Some people love being in front of the camera. But as a media trainer of some twenty years standing, I’d estimate ‘some’ being about 5% of the population. The rest of us are bloody terrified.
There’s nothing like a camera or a microphone to reduce even the most confident and experienced CEO, army officer or top surgeon to a wobbling jelly of insecurity, and many will choose to cope with this fear by avoiding media interviews like the proverbial plague.
It won’t come as a blinding revelation to anyone that it’s not just the cocky loudmouths of this world who’ve got something to say, so unless we want to exclude the views of 95% of the population, we need to find ways of getting over the fear, so in an attempt to distill a full day’s training course into a single blog post, here’s what we’ve found has helped:
- Fear is normal. Your primitive instincts will kick in whenever they sense danger, and anything unknown or unpredictable falls into that category. That adrenalin rush is terribly useful if you need to run away from a saber-toothed tiger – not so much if you need to feel calm and composed in front of the camera. But recognising what’s going on is half the battle.
- You’ve earned your right to be there. Yes you. They’re not asking you out of charity. You have something to say and people want to hear it.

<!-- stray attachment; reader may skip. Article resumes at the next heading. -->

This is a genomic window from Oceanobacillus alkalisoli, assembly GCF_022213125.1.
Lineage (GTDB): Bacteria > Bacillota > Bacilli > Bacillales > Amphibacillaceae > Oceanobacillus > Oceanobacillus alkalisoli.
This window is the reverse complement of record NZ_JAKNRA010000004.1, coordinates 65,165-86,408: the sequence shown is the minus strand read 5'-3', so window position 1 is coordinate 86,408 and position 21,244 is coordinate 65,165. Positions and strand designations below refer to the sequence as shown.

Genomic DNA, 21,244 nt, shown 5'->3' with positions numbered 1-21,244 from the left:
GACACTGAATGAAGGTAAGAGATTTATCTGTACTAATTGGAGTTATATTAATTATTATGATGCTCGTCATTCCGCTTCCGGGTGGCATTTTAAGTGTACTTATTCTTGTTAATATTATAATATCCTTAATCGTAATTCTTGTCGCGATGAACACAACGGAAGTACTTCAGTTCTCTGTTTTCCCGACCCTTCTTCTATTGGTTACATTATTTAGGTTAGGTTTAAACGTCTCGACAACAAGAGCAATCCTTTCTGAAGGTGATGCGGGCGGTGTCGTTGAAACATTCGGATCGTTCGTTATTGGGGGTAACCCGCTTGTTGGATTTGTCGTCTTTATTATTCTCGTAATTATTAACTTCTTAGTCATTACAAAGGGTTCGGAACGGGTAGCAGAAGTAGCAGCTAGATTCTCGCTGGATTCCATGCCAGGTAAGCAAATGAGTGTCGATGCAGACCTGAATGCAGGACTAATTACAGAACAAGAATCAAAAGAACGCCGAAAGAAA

- We want you to be a human being, not a robot. If you’re too slick and sound rehearsed, no-one’s going to trust you. And trust is the absolute most basic currency of the relationship between you and your audience.
- Talking of which, that’s what it’s all about. Not you and the journalist, you and the audience, so focus on what they need to hear, not what you want to say. Many people find it useful to picture someone they’re trying to influence and pitch it at their level.
- Don’t just wing it. In the words of everyone’s favourite cliché, fail to prepare and prepare to fail. There’s no way your panicked brain will be able to construct a great answer on the hoof, so be clear about your three most important messages.
- Speak like a real person not a walking, talking annual report. As Churchill said, short words are better, and he was no slouch on the inspiring front. Business-speak won’t impress people, it’ll just put them to sleep.
- Know your enemies. Where are you vulnerable? Who’s having a pop at you and how are you going to deal with that without getting defensive? You don’t want to spend the whole of the interview in their territory so have something good ready to pull the interview back on track.
- Say it out loud. Get a colleague to throw a few questions at you and practise out loud – not so that you learn your answers verbatim but so the sense of your key messages is cemented in your brain.
- Most journalists don’t wake up every morning wondering whose reputation they can destroy that day. It’s in their interest for you to give a good performance so don’t treat them as the enemy but as a way through to your audience.
- Your biggest danger is not saying the wrong thing, it’s being so bland that you end up with no-one listening. Use examples to make your point real and relevant so that what you want to say and what the audience ends up hearing are as close as they can possibly be.